Arnold Ventures is one of the very few big philanthropy funds that support criminal justice reform initiatives in the United States. Its website emphasizes the importance of curbing racial and economic inequities in the system.
John Arnold, a billionaire once known as the “King of Natural Gas,” founded the organization with his wife, Laura. He has previously “declared war on bad science,” as WIRED put it. Criminal justice reform is one spoke in the fund’s multi-faceted policy wheel.
But critics have questioned where Arnold Ventures stands after its appointment, announced on March 8, of Texas A&M Associate Professor of Economics Jennifer Doleac as its new executive vice president of criminal justice.
“Her expertise, passion, and commitment to improving the criminal justice system through research and evidence align perfectly with our mission, and we are confident that her leadership will have a significant impact on our efforts to change the system to improve people’s lives,” said Arnold Ventures CEO Kelli Rhee in the announcement.
Many in the field hold a different view. Doleac, who obtained her PhD in economics from Stanford University in 2012, has since earned a reputation for a contrarian line of research accused of ignoring the humanity of directly impacted people. Neither Doleac nor Arnold Ventures responded to Filter’s requests for comment.
Probably the most inflammatory work Doleac has published concerned naloxone, the lifesaving opioid-overdose antidote.
Titles of Doleac’s past papers include: “Wrap-Around Services Don’t Improve Prisoner Reentry Outcomes,” “The Unintended Consequences of ‘Ban the Box’: Statistical Discrimination and Employment Outcomes When Criminal Histories are Hidden,” and “Keep the Kids Inside? Juvenile Curfews and Urban Gun Violence.”
But probably the most inflammatory work Doleac has published concerned naloxone, the lifesaving opioid-overdose antidote.
Her 2018 paper (with Anita Mukherjee), “The Effects of Naloxone Access Laws on Opioid Abuse, Mortality, and Crime,” addressed the supposed “moral hazard” of naloxone provision. It concluded that access was creating a “tragedy of the commons” issue, essentially encouraging reckless drug use.
The paper’s methodology, lack of engagement with the public health literature, and overall direction were widely critiqued.
“Their study, which … contradicted earlier research, provided fodder for those who wanted to argue that naloxone distribution is ineffective—or worse, that it increases crime because it keeps more people who use opioids alive,” wrote Dr. Sheila Vakharia, of the Drug Policy Alliance, for Filter.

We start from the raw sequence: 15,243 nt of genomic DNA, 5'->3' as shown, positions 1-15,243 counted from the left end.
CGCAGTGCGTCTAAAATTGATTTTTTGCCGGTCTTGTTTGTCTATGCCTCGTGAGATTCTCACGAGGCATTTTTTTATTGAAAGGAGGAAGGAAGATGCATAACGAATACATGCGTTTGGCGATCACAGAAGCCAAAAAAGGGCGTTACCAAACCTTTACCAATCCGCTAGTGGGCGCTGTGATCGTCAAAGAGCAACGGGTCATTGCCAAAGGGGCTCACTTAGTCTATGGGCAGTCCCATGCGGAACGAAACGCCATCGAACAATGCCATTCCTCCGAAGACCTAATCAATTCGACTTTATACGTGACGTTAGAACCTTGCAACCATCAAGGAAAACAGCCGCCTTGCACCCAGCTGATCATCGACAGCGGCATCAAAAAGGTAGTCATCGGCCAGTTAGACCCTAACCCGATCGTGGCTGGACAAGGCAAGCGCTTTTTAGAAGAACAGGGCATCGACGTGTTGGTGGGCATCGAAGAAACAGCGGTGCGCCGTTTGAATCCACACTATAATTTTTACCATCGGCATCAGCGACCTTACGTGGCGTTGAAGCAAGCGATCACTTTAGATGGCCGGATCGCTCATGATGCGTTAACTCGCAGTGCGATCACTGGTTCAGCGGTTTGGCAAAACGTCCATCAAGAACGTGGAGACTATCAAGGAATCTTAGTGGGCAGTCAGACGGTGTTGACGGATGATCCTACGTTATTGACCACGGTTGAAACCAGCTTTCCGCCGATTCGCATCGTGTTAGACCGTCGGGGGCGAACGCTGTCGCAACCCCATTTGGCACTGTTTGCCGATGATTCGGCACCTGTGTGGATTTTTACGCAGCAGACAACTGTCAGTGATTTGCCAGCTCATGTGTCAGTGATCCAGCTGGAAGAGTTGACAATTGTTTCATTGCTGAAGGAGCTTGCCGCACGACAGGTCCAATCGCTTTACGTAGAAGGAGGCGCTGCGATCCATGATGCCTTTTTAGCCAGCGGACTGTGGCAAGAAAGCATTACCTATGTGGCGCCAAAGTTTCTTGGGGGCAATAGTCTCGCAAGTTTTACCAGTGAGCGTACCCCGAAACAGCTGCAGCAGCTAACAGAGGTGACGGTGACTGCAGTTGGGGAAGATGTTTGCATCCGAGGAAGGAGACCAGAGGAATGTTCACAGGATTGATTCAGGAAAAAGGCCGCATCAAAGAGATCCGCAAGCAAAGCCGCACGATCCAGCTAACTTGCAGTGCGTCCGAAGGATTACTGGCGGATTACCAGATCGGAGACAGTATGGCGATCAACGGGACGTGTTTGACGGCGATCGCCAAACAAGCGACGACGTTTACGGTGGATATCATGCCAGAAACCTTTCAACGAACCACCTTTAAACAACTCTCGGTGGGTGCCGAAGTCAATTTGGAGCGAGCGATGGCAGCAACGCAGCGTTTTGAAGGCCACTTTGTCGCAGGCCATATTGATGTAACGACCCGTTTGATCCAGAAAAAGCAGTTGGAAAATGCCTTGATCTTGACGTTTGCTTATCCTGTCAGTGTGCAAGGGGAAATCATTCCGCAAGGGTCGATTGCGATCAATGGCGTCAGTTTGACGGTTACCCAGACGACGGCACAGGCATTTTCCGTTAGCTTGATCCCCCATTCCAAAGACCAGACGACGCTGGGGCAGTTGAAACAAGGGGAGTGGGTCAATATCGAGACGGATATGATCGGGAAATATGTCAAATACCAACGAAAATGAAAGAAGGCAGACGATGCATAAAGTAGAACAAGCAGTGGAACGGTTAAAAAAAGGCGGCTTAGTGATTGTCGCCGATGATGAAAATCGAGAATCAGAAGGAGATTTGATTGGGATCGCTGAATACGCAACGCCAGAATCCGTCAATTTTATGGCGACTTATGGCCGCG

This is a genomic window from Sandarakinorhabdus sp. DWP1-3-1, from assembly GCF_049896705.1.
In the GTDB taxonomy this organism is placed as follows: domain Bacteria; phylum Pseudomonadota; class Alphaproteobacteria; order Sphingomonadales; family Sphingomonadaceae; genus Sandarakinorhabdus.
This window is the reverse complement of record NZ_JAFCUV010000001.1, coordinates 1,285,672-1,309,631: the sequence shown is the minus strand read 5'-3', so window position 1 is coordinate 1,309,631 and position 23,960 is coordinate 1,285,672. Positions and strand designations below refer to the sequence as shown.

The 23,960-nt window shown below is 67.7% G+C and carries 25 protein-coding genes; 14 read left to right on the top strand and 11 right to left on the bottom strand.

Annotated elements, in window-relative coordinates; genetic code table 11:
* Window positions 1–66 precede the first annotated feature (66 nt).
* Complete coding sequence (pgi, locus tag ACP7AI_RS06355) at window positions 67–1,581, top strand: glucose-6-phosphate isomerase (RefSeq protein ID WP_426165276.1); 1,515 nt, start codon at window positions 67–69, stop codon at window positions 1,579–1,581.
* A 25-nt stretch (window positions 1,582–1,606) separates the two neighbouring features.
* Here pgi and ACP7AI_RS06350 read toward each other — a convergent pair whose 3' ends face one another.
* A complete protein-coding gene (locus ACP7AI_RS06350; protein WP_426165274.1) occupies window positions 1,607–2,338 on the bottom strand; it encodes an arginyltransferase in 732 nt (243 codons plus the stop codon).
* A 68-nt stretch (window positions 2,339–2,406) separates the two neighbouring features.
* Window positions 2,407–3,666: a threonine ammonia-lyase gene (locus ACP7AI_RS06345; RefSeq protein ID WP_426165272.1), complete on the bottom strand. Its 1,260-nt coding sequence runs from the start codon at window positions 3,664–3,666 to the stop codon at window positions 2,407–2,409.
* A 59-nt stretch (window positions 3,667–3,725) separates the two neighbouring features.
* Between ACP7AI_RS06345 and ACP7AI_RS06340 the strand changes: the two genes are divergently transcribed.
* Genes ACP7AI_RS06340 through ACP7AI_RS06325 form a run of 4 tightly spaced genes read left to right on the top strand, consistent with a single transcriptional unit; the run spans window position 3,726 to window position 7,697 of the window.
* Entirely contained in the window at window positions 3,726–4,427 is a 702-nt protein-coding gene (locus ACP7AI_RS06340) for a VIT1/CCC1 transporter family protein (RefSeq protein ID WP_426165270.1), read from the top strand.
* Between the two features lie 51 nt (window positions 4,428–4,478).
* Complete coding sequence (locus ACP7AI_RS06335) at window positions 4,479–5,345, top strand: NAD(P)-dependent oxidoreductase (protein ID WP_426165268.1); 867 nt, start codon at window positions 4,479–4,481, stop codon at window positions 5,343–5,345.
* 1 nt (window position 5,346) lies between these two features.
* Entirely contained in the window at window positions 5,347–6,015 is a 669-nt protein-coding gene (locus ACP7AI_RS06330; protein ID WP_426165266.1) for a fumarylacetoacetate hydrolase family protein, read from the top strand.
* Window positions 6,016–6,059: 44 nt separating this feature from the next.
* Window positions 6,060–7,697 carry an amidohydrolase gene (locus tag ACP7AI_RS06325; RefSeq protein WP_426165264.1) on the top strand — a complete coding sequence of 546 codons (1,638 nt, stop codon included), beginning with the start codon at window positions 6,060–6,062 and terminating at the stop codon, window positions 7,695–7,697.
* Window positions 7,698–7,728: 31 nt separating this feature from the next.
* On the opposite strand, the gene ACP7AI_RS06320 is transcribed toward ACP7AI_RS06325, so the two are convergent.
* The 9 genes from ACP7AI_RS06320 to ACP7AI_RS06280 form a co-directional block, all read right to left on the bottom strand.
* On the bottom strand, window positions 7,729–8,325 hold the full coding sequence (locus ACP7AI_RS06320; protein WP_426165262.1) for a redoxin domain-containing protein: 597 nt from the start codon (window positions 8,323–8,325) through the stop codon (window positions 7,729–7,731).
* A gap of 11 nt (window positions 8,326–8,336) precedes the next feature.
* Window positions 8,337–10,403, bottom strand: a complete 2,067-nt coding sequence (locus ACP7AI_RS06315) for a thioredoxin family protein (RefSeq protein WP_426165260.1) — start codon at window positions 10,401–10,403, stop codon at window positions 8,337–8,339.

“I find it utterly disheartening that a discipline as important as public health is filled with so many people who collectively have so little understanding of rigorous research methods,” Doleac wrote in response to Filter’s questions about such criticisms in 2018. “Advocates should acknowledge that many of their strongly-held priors are not evidence-based.”
What now infuriates some advocates is how Doleac has seemingly been folded into the world of “reform” by her new role. This may have happened in part because she co-authored a 2021 paper that found beneficial effects to former Suffolk County (Boston) District Attorney Rachael Rollins’ policy of not prosecuting a small list of nonviolent misdemeanors.
“This seems like a big step backwards for Arnold Ventures. They already had a credibility problem among many of the people organizing in heavily-policed communities.”
Doleac, he wrote, “has taken numerous positions based on one or two econometric studies that fly in the face of common sense and decades of alternative findings just to aggrandize herself at the expense of communities subjected to abusive policing and corrections policies that she supports.”
“I can no longer be associated with Arnold Ventures,” he concluded, “and wish to formally withdraw my previously solicited Letter of Interest … and will publicly urge others to do the same.”
“This seems like a big step backwards for Arnold Ventures,” Vitale later told Filter. “They already had a credibility problem among many of the people organizing in heavily-policed communities and now they have decided to double down on neoliberal econometrics as their method for improving justice.”
“It was that viewpoint that has been the chief driver of both budget cuts for the most vulnerable and ever-more intensive and invasive policing,” he continued. “This will most likely result in public policy positions that favor more policing and incarceration, rather than investments in high -needs communities.”
Kelli Garant, a peer care coordinator in the harm reduction field in Philadelphia, also expressed dismay at the appointment. In 2018, soon after leaving treatment for opioid use disorder, she overdosed in the bathroom of her home.
If it weren’t for her husband having earlier obtained naloxone, she wrote to Filter, “I would be dead today … Without it, my husband would not have a wife. I would have missed out on both of my children getting married, my son graduating college, and meeting my only grandchild.”
“It is disturbing,” she added, “to think that someone, in such an important role during a pandemic, would not find this life-sustaining medication as vital as having a smoke detector in their home or a fire hydrant on the corner of their street.”
She wishes she could speak with Doleac face-to-face about what naloxone means in real life.
“America’s criminal justice system strips too many people of their jobs, families, health, and dignity,” states Arnold Ventures’ website. “It puts people of color at risk, disproportionately harms low-income people, limits the potential of juveniles caught in the system, and doesn’t give everyone the opportunities they need to get back on track.”
Little about Doleac’s track record suggests that her appointment will challenge those realities.